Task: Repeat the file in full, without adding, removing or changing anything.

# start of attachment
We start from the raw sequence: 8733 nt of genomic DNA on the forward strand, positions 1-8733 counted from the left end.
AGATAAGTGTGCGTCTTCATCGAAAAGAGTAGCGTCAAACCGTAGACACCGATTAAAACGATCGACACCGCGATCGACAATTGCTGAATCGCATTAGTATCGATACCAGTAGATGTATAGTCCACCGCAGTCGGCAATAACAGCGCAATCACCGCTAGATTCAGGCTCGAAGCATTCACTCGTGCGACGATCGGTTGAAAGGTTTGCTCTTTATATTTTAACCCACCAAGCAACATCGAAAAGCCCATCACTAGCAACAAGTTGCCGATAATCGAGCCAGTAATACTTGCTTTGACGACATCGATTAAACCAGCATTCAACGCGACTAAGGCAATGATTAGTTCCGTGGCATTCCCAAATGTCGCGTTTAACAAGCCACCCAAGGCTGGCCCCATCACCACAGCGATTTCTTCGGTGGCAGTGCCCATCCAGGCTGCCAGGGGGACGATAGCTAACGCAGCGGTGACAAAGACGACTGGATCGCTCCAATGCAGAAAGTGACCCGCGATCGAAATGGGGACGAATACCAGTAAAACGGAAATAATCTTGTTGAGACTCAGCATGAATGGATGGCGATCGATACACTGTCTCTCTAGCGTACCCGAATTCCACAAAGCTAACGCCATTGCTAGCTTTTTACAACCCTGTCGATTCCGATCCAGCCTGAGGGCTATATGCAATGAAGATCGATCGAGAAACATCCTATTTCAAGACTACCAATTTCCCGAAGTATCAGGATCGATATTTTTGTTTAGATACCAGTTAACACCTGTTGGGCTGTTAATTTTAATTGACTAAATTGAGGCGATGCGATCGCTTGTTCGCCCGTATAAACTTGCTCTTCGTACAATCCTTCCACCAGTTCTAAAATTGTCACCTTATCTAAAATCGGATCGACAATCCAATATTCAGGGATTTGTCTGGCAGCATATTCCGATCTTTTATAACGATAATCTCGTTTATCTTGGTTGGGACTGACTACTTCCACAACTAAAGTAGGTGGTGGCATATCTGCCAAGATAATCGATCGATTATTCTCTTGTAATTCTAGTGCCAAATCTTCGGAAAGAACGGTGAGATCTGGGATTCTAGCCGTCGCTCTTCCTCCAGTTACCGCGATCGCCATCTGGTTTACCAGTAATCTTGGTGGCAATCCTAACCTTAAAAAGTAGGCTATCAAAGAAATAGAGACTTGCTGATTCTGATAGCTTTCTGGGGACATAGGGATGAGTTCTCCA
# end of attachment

We start from the raw sequence: 8733 nt of genomic DNA on the forward strand, positions 1-8733 counted from the left end.
AGATAAGTGTGCGTCTTCATCGAAAAGAGTAGCGTCAAACCGTAGACACCGATTAAAACGATCGACACCGCGATCGACAATTGCTGAATCGCATTAGTATCGATACCAGTAGATGTATAGTCCACCGCAGTCGGCAATAACAGCGCAATCACCGCTAGATTCAGGCTCGAAGCATTCACTCGTGCGACGATCGGTTGAAAGGTTTGCTCTTTATATTTTAACCCACCAAGCAACATCGAAAAGCCCATCACTAGCAACAAGTTGCCGATAATCGAGCCAGTAATACTTGCTTTGACGACATCGATTAAACCAGCATTCAACGCGACTAAGGCAATGATTAGTTCCGTGGCATTCCCAAATGTCGCGTTTAACAAGCCACCCAAGGCTGGCCCCATCACCACAGCGATTTCTTCGGTGGCAGTGCCCATCCAGGCTGCCAGGGGGACGATAGCTAACGCAGCGGTGACAAAGACGACTGGATCGCTCCAATGCAGAAAGTGACCCGCGATCGAAATGGGGACGAATACCAGTAAAACGGAAATAATCTTGTTGAGACTCAGCATGAATGGATGGCGATCGATACACTGTCTCTCTAGCGTACCCGAATTCCACAAAGCTAACGCCATTGCTAGCTTTTTACAACCCTGTCGATTCCGATCCAGCCTGAGGGCTATATGCAATGAAGATCGATCGAGAAACATCCTATTTCAAGACTACCAATTTCCCGAAGTATCAGGATCGATATTTTTGTTTAGATACCAGTTAACACCTGTTGGGCTGTTAATTTTAATTGACTAAATTGAGGCGATGCGATCGCTTGTTCGCCCGTATAAACTTGCTCTTCGTACAATCCTTCCACCAGTTCTAAAATTGTCACCTTATCTAAAATCGGATCGACAATCCAATATTCAGGGATTTGTCTGGCAGCATATTCCGATCTTTTATAACGATAATCTCGTTTATCTTGGTTGGGACTGACTACTTCCACAACTAAAGTAGGTGGTGGCATATCTGCCAAGATAATCGATCGATTATTCTCTTGTAATTCTAGTGCCAAATCTTCGGAAAGAACGGTGAGATCTGGGATTCTAGCCGTCGCTCTTCCTCCAGTTACCGCGATCGCCATCTGGTTTACCAGTAATCTTGGTGGCAATCCTAACCTTAAAAAGTAGGCTATCAAAGAAATAGAGACTTGCTGATTCTGATAGCTTTCTGGGGACATAGGGATGAGTTCTCCA